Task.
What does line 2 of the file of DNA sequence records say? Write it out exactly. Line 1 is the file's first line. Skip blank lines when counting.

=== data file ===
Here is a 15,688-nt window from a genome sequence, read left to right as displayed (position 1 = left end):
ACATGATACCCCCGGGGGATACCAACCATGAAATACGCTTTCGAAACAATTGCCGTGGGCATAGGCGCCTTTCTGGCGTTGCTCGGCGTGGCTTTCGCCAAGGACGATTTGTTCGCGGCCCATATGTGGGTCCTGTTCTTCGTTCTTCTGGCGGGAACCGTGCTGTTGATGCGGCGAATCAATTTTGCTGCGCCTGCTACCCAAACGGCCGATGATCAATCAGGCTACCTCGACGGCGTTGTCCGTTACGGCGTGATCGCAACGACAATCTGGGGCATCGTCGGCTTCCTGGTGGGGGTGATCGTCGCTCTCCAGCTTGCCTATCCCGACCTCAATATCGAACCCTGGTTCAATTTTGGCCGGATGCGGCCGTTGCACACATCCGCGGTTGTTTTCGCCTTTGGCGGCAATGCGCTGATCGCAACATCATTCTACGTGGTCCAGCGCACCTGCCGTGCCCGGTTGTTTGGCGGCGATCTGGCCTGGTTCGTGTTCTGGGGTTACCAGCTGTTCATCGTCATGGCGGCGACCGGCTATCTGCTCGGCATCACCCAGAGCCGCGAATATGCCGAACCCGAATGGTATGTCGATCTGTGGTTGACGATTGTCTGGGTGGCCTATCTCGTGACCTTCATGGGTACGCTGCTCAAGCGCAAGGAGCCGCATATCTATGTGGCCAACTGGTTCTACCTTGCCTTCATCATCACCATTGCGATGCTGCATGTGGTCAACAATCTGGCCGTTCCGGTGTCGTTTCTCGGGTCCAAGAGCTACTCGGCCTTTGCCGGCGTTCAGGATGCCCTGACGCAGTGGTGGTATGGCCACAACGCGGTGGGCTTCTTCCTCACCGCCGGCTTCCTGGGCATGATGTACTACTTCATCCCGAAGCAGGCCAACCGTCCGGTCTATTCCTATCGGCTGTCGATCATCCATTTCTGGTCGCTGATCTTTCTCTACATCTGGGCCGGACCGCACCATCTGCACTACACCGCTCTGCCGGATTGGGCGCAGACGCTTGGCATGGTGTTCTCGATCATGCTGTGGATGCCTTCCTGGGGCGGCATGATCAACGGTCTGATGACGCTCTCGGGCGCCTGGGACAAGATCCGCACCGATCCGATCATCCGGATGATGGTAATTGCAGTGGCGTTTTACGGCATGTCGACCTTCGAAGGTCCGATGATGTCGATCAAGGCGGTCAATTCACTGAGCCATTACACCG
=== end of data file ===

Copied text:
ACATGATACCCCCGGGGGATACCAACCATGAAATACGCTTTCGAAACAATTGCCGTGGGCATAGGCGCCTTTCTGGCGTTGCTCGGCGTGGCTTTCGCCAAGGACGATTTGTTCGCGGCCCATATGTGGGTCCTGTTCTTCGTTCTTCTGGCGGGAACCGTGCTGTTGATGCGGCGAATCAATTTTGCTGCGCCTGCTACCCAAACGGCCGATGATCAATCAGGCTACCTCGACGGCGTTGTCCGTTACGGCGTGATCGCAACGACAATCTGGGGCATCGTCGGCTTCCTGGTGGGGGTGATCGTCGCTCTCCAGCTTGCCTATCCCGACCTCAATATCGAACCCTGGTTCAATTTTGGCCGGATGCGGCCGTTGCACACATCCGCGGTTGTTTTCGCCTTTGGCGGCAATGCGCTGATCGCAACATCATTCTACGTGGTCCAGCGCACCTGCCGTGCCCGGTTGTTTGGCGGCGATCTGGCCTGGTTCGTGTTCTGGGGTTACCAGCTGTTCATCGTCATGGCGGCGACCGGCTATCTGCTCGGCATCACCCAGAGCCGCGAATATGCCGAACCCGAATGGTATGTCGATCTGTGGTTGACGATTGTCTGGGTGGCCTATCTCGTGACCTTCATGGGTACGCTGCTCAAGCGCAAGGAGCCGCATATCTATGTGGCCAACTGGTTCTACCTTGCCTTCATCATCACCATTGCGATGCTGCATGTGGTCAACAATCTGGCCGTTCCGGTGTCGTTTCTCGGGTCCAAGAGCTACTCGGCCTTTGCCGGCGTTCAGGATGCCCTGACGCAGTGGTGGTATGGCCACAACGCGGTGGGCTTCTTCCTCACCGCCGGCTTCCTGGGCATGATGTACTACTTCATCCCGAAGCAGGCCAACCGTCCGGTCTATTCCTATCGGCTGTCGATCATCCATTTCTGGTCGCTGATCTTTCTCTACATCTGGGCCGGACCGCACCATCTGCACTACACCGCTCTGCCGGATTGGGCGCAGACGCTTGGCATGGTGTTCTCGATCATGCTGTGGATGCCTTCCTGGGGCGGCATGATCAACGGTCTGATGACGCTCTCGGGCGCCTGGGACAAGATCCGCACCGATCCGATCATCCGGATGATGGTAATTGCAGTGGCGTTTTACGGCATGTCGACCTTCGAAGGTCCGATGATGTCGATCAAGGCGGTCAATTCACTGAGCCATTACACCG